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Re: [COLD] encryption, DES, MD5, SHA-1(?)

daemon@ATHENA.MIT.EDU (Wed Jul 24 13:23:36 1996 )

To: Stephen Smoogen <smooge@duracef.shout.net>
cc: coldstuff@cold.org
In-reply-to: Your message of "Wed, 24 Jul 1996 10:26:48 CDT."
Date: Wed, 24 Jul 1996 12:43:51 EDT
From: Greg Hudson <ghudson@mit.edu>

> With this in mind you might want to have it that people have to pick
> up the SSH-LEAY distreibtuion from Australia (I dont have the URL
> handy but can supply it later.) And have the ColdX user drop it in
> and compile with it.

This does not necessarily get you off.  Some notes about the ITAR:

	* Don't accept legal advice from someone who isn't a lawyer
	  without corroboration.

	* I'm not a lawyer.

	* The goal of the ITAR was to prevent you from exporting
	  cryptographic tools which could be easily used by foreign
	  governments to protect the secrecy of their communications.

	  The state department is not interested in preventing the
	  export of tools which allow you to protect the integrity of
	  communications (i.e. authentication systems), although if
	  you're exporting source code you may lose anyway (if the
	  source code contains easily separable cryptographic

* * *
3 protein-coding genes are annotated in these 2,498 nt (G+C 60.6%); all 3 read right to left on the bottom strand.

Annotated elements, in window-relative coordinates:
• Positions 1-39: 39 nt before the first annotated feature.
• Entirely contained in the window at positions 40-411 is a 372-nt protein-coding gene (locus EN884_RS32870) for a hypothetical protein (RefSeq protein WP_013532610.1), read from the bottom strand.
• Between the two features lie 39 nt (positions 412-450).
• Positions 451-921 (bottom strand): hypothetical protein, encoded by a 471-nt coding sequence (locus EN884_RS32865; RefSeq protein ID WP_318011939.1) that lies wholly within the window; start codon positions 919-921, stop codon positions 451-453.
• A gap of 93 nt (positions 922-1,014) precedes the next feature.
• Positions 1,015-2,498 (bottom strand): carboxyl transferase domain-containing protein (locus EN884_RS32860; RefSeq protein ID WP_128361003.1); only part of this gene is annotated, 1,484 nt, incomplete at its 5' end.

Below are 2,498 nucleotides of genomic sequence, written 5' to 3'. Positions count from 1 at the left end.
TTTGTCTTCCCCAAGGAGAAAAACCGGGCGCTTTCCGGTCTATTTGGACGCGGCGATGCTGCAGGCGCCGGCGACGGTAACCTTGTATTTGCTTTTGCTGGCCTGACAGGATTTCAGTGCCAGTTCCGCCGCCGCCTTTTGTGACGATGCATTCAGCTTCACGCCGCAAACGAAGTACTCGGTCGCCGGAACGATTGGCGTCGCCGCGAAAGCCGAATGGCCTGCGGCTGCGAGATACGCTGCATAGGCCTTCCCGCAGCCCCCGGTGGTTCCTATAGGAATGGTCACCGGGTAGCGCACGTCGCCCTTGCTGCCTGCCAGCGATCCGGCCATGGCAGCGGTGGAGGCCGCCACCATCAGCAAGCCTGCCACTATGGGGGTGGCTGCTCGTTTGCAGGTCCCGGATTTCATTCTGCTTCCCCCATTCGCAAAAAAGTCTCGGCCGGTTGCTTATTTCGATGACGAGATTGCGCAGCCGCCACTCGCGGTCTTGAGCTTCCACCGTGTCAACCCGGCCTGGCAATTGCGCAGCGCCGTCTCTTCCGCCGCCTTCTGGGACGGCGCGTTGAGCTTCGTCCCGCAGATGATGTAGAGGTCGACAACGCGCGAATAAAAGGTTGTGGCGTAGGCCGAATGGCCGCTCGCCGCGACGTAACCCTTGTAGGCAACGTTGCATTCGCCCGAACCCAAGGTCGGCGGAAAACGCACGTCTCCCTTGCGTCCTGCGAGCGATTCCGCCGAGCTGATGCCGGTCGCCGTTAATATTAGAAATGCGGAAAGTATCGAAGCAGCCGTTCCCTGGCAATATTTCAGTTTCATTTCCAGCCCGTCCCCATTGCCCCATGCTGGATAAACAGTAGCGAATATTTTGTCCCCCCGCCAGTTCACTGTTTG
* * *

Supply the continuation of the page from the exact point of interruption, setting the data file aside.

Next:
* I believe that people have gotten CJs on hashing algorithms
	  before (getting a CJ, or Commodities Jurisdiction, is how
	  you resolve questions over whether something is restricted
	  by the ITAR.  You ask the Department of State to allow you
	  to export the product under the very much relaxed rules of
	  the Department of Commerce, which is how you normally export

	  I believe there is a way to transform a hashing algorithm
	  into a cryptosystem (see _Applied Cryptography_ by
	  Schneier), but that may not count as "easily."

	* CJs have been denied in the past on products which contained
	  no cryptographic algorithms, but had hooks for a
	  cryptosystem such that when you dropped in a cryptosystem
	  from outside the US, you got a tool which could protect
	  secrecy of communications.  That's not quite what's been
	  proposed here (since Coldmud wouldn't be ensuring secrecy of
	  communications), but it's close enough to worry.  (However,
	  if you have hooks for a compression system, and replace the
	  compression system with a cryptosystem outside the US, you
	  appear to be scott-free.)

	* The ITAR is under attack both in the court system (in two
	  First Amendment challenges which are getting very different
	  results) and in Congress.  I've heard multiple rumors that
	  the NSA has dropped its objections to repealing the ITAR
	  (for complicated reasons involving the military wanting to
	  buy off-the-shelf hardware), so most of the objections are
	  coming from the FBI, which wants to enforce key escrow for
	  domestic cryptography.  Since the ITAR has no direct impact
	  on domestic cryptography, one would expect that the FBI
	  wouldn't have a leg to stand on here.

	  So it's possible that you can just wait out the ITAR.

Your best bet is probably to ship with MD5.  Your likelihood of being
prosecuted under any circumstances is very low, in my estimation, but
I'm not a lawyer.